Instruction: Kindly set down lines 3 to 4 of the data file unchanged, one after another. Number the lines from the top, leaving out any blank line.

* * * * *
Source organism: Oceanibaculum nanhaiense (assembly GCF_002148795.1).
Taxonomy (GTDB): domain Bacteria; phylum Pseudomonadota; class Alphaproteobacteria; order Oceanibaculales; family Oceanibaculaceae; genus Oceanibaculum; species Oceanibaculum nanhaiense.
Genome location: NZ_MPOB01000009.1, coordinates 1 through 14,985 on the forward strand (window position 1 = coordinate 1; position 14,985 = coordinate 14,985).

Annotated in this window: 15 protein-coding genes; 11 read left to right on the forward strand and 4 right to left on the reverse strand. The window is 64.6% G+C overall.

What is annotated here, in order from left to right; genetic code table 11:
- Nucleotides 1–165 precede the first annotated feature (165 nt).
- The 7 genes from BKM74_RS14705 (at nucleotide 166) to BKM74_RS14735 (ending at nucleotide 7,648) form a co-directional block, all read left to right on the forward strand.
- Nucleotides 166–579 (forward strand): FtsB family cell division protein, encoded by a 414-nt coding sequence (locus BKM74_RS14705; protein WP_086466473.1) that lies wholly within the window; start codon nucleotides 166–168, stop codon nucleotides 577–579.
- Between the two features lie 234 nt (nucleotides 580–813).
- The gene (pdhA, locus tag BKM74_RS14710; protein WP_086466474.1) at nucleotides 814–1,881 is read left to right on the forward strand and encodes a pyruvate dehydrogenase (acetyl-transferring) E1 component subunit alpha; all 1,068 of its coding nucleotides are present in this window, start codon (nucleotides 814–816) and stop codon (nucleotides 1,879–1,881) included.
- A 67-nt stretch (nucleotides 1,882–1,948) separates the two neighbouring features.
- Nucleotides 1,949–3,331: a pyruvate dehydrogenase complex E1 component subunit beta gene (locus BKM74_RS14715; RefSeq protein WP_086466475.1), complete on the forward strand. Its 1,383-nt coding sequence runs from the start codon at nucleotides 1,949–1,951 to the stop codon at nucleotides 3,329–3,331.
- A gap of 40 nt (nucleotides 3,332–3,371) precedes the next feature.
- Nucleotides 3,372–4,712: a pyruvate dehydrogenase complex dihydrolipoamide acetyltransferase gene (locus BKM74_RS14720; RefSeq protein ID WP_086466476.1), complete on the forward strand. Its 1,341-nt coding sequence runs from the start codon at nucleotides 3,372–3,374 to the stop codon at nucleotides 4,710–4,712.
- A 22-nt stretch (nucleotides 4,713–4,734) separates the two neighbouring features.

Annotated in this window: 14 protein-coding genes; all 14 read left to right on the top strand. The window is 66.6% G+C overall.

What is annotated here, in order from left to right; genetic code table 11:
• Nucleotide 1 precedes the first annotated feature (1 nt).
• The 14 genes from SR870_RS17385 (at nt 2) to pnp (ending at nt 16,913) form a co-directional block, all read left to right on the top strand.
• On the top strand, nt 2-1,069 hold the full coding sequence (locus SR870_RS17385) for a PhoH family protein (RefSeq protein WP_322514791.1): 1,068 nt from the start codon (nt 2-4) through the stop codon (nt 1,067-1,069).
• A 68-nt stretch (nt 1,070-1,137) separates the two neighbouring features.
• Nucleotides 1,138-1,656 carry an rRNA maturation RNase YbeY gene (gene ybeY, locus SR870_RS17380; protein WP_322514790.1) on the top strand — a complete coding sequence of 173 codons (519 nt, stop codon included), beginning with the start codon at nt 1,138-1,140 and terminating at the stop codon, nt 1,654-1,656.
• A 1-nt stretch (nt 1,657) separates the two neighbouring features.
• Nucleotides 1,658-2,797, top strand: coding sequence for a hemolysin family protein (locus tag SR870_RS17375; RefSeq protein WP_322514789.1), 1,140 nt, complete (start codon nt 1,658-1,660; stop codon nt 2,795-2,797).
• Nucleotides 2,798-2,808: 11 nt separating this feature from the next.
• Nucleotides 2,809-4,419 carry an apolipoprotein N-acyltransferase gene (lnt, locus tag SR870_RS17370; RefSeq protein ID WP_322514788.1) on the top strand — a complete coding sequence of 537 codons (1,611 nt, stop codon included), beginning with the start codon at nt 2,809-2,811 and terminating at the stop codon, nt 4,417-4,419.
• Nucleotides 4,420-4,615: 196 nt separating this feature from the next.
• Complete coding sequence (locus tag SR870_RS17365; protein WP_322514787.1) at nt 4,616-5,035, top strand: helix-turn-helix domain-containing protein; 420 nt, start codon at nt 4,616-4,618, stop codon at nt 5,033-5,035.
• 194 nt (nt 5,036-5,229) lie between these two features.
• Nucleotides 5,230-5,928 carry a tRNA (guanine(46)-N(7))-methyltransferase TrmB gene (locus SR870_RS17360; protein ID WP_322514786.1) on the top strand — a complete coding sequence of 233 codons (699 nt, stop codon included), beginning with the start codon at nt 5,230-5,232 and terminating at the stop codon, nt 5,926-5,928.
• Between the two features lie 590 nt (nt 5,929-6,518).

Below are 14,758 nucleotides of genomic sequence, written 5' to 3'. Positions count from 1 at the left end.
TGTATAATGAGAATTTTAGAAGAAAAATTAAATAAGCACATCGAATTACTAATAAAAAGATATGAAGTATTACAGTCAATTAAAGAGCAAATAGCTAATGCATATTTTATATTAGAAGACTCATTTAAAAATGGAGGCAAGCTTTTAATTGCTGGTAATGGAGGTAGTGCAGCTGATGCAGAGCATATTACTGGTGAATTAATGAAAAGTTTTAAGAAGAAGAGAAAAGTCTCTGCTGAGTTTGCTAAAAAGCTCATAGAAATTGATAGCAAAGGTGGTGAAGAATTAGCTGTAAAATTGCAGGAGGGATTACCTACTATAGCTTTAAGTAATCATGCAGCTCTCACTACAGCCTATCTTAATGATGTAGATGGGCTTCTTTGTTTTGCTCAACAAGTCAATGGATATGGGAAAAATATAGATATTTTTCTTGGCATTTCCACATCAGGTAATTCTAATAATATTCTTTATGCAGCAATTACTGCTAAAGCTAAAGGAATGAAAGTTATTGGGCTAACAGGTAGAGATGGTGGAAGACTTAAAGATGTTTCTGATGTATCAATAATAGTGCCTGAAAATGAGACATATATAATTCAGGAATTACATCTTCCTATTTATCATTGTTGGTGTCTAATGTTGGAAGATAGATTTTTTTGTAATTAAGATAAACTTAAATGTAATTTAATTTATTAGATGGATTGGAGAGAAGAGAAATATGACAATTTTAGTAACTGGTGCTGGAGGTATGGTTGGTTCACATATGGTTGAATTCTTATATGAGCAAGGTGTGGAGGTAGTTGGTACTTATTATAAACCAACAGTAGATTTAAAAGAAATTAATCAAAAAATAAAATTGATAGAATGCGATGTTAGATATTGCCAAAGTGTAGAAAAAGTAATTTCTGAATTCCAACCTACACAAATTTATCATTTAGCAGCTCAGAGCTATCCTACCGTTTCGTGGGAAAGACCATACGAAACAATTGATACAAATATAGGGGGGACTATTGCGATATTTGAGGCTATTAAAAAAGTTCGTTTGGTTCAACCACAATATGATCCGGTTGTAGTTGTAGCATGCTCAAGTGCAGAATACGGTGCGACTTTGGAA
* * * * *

Genome location: NZ_MPOB01000009.1, coordinates 1 through 14,985 on the forward strand (window position 1 = coordinate 1; position 14,985 = coordinate 14,985).

Annotated in this window: 15 protein-coding genes; 11 read left to right on the forward strand and 4 right to left on the reverse strand. The window is 64.6% G+C overall.